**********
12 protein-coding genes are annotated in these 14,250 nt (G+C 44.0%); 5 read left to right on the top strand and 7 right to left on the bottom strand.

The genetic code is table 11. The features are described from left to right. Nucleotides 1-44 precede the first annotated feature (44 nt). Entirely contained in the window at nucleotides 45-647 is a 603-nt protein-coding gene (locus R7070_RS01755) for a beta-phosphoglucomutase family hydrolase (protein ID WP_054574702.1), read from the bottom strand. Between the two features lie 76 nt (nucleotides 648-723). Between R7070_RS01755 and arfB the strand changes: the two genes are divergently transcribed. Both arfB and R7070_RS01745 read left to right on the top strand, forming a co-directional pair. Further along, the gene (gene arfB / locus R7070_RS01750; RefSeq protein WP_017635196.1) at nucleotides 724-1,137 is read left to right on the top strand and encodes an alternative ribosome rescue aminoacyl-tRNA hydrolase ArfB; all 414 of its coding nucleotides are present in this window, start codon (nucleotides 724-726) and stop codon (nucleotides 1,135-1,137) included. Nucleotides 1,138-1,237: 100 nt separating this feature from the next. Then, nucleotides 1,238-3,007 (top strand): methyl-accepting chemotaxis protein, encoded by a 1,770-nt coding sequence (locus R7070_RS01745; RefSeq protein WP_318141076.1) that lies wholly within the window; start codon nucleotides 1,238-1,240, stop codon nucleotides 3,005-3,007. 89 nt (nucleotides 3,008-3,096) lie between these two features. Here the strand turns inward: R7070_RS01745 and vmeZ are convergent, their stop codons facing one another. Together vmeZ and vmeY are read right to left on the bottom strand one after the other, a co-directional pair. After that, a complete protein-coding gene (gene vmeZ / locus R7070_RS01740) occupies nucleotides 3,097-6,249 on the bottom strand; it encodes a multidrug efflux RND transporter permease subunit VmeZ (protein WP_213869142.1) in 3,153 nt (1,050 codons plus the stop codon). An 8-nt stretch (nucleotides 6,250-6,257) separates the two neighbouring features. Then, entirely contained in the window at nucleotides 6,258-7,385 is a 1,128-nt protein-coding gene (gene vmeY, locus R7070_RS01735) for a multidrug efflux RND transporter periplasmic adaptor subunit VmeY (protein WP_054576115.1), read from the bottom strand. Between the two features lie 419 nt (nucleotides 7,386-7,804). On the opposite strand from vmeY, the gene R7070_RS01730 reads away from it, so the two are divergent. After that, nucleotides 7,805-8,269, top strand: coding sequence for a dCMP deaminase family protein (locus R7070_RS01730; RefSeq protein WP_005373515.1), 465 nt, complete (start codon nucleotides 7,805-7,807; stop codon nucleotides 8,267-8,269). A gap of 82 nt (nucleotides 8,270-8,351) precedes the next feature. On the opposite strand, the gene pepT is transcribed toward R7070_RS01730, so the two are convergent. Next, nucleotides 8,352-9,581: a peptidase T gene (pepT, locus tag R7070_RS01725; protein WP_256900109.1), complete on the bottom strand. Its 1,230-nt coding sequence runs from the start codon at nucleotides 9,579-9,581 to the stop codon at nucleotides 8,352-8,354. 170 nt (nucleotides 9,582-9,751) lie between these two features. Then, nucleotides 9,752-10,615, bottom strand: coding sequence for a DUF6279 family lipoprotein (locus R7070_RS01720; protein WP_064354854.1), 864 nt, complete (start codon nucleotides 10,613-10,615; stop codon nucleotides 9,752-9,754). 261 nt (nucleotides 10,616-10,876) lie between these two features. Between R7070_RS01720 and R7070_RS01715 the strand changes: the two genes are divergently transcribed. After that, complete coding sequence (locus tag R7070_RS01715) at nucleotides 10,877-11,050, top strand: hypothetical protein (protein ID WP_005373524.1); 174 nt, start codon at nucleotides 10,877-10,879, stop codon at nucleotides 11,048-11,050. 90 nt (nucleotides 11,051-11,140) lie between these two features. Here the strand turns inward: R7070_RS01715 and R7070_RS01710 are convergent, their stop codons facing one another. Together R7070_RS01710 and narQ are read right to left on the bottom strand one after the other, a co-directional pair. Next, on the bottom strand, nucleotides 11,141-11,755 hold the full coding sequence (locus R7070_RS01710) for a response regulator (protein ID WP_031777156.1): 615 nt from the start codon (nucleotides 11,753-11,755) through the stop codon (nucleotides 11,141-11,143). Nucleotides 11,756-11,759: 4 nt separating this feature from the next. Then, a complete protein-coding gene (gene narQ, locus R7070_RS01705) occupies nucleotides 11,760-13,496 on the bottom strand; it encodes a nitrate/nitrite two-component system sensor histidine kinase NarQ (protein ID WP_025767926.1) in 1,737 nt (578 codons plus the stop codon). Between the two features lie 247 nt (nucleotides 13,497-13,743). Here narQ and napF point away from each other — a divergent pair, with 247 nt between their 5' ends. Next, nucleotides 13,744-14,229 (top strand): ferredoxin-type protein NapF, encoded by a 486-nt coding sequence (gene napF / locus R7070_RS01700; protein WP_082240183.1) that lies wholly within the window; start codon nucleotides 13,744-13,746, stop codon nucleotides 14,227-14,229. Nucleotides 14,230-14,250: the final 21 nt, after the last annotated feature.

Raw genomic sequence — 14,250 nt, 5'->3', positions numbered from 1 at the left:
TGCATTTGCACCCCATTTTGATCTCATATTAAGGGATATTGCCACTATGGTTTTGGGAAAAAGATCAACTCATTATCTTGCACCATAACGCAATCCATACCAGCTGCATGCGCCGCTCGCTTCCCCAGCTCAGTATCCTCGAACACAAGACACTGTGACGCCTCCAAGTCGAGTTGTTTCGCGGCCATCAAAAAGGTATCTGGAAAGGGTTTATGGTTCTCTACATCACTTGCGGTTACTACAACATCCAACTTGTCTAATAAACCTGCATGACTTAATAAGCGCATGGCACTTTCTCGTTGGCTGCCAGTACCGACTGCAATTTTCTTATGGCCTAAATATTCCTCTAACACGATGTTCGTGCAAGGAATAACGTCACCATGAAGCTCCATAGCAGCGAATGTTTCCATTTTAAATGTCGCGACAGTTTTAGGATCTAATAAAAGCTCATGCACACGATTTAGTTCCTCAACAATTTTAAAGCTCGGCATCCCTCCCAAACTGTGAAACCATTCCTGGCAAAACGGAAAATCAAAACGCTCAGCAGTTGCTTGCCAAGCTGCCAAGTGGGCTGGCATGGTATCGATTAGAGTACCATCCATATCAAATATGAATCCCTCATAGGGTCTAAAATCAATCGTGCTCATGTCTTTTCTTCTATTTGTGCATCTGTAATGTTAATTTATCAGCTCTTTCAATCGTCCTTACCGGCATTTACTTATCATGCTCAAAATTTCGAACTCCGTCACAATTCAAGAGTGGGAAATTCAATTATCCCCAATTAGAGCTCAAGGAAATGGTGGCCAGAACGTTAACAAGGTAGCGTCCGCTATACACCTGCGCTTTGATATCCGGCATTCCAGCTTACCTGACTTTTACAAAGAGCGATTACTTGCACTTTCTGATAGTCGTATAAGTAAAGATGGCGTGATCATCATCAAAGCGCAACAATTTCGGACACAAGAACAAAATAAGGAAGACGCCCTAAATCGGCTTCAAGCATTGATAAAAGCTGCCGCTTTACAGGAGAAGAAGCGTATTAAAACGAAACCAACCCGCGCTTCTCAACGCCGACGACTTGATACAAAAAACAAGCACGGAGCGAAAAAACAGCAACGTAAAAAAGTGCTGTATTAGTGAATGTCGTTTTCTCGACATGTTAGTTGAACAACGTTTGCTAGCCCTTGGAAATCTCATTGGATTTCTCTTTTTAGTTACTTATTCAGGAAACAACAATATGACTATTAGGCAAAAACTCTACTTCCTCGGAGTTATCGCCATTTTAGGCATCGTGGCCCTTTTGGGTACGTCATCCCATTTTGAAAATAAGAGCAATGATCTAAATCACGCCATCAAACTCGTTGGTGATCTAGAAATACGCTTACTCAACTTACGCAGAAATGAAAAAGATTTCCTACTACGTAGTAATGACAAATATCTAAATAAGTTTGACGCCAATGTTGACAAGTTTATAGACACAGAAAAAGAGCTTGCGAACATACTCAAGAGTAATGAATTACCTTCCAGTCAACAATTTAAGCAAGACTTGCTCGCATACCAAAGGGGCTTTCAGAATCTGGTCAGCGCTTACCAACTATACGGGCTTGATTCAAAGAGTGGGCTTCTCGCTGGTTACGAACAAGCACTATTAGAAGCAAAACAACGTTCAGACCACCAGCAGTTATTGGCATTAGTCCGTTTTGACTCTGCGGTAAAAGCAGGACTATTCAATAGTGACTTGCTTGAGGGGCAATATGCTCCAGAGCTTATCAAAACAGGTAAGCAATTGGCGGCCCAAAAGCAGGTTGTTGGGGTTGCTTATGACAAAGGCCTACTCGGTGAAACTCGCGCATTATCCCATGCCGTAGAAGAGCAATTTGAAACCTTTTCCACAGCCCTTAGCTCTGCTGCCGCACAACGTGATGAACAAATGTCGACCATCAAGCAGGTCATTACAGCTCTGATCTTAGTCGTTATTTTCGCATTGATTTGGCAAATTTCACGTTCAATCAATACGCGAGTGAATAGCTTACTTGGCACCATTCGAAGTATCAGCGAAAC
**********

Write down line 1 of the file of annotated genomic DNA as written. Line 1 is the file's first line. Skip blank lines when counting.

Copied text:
12 protein-coding genes are annotated in these 14,250 nt (G+C 44.0%); 5 read left to right on the top strand and 7 right to left on the bottom strand.